Canadian Space Agency president Sylvain Laporte told the crew members there was "a lot of relief" when the astronauts entered the space station about two hours after docking.
Monday's launch was needed to guarantee that the ISS was not left unmanned after the station's current crew returns to earth later this month.
Canadian astronauts Bob Thirsk and Jenni Sidey-Gibbons watched the launch of astronaut David Saint-Jacques for the global space station from Kazakhstan at the Canadian Space Agency headquarters Monday, December 3, 2018 in St. Hubert, Que.
A Russian Soyuz spacecraft carrying three astronauts successfully docked with the International Space Station on Monday following a clean launch from the Baikonur Cosmodrome in Kazakhstan six hours earlier.
They will head to the ISS after a Soyuz rocket carrying Russia's Aleksey Ovchinin and USA astronaut Nick Hague failed on Oct 11 just minutes after blast-off.
Last month, Roscosmos tweeted a video of the October 11 failed Soyuz rocket launch that forced NASA astronaut Nick Hague and Russian cosmonaut Alexey Ovchinin into making a harrowing emergency landing. They'll be greeted by current occupants Alexander Gerst of the European Space Agency, NASA's Serena Auñón-Chancellor and Roscosmos' Sergey Prokopyev, who are scheduled to then ride the Soyuz back to Earth on December 20.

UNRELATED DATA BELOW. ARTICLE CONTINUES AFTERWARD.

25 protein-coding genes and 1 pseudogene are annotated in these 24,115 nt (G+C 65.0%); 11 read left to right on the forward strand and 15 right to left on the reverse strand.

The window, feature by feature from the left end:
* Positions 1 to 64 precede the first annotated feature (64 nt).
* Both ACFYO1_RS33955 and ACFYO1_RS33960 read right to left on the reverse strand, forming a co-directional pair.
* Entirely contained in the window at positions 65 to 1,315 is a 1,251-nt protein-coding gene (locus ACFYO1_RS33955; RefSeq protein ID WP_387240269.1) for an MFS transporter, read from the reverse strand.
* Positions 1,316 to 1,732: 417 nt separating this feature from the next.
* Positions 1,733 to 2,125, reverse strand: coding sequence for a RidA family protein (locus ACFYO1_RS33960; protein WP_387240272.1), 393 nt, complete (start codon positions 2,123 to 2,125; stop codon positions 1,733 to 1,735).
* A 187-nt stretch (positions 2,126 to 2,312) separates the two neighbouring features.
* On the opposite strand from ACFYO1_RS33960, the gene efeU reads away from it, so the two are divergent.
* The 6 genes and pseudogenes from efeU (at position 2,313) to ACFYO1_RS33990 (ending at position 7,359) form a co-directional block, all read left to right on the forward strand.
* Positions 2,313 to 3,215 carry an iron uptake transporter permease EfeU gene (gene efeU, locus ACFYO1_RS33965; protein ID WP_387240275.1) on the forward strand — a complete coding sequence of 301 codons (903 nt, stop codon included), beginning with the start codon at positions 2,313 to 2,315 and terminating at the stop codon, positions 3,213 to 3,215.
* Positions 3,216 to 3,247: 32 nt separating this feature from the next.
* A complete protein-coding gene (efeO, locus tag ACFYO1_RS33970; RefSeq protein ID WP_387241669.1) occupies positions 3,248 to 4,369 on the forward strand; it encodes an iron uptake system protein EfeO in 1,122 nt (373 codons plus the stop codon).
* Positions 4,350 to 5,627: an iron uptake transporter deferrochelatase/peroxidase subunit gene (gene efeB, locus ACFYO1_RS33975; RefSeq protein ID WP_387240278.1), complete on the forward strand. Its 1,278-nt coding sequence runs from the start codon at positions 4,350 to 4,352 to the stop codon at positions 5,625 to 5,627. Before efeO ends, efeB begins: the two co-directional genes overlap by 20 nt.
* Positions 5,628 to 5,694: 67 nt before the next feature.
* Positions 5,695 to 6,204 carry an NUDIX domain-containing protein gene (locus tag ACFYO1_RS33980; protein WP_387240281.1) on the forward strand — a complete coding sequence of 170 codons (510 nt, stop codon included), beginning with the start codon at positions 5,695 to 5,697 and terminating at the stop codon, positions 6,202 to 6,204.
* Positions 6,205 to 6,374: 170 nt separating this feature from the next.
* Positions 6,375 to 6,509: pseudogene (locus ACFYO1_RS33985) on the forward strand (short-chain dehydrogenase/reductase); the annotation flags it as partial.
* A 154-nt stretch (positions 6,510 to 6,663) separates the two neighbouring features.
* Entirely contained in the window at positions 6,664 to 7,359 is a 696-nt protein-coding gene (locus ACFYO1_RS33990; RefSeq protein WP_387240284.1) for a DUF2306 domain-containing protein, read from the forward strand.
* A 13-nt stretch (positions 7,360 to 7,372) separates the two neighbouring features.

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McClain, Saint-Jacques and Kononenko will spend more than six months at the space station doing research and experiments in biology, Earth science, physical sciences and technology. They managed to emerge safely despite the harrowing ordeal.
Russian investigators blamed that malfunction, which occurred as the first and second stages of a booster rocket separated, on a damaged sensor.
NASA astronaut Nick Hague and Russian cosmonaut Alexey Ovchinin ejected the capsule from the rocket when the spacecraft was about 50 kilometers - 31 miles - above Earth.
The Soyuz spacecraft is now the only vehicle that can ferry crews to the space station, but Russian Federation stands to lose that monopoly in the coming years with the arrival of SpaceX's Dragon and Boeing's Starliner crew capsules.
They escaped unharmed but the failed launch - the first such incident in Russia's post-Soviet history - raised concerns about the state of the Soyuz programme.
After Monday's successful launch, NASA Administrator Jim Bridenstine tweeted his thanks to his Russian counterpart Dmitry Rogozin and to NASA and Roscosmos space teams "for their dedication to making this launch a success".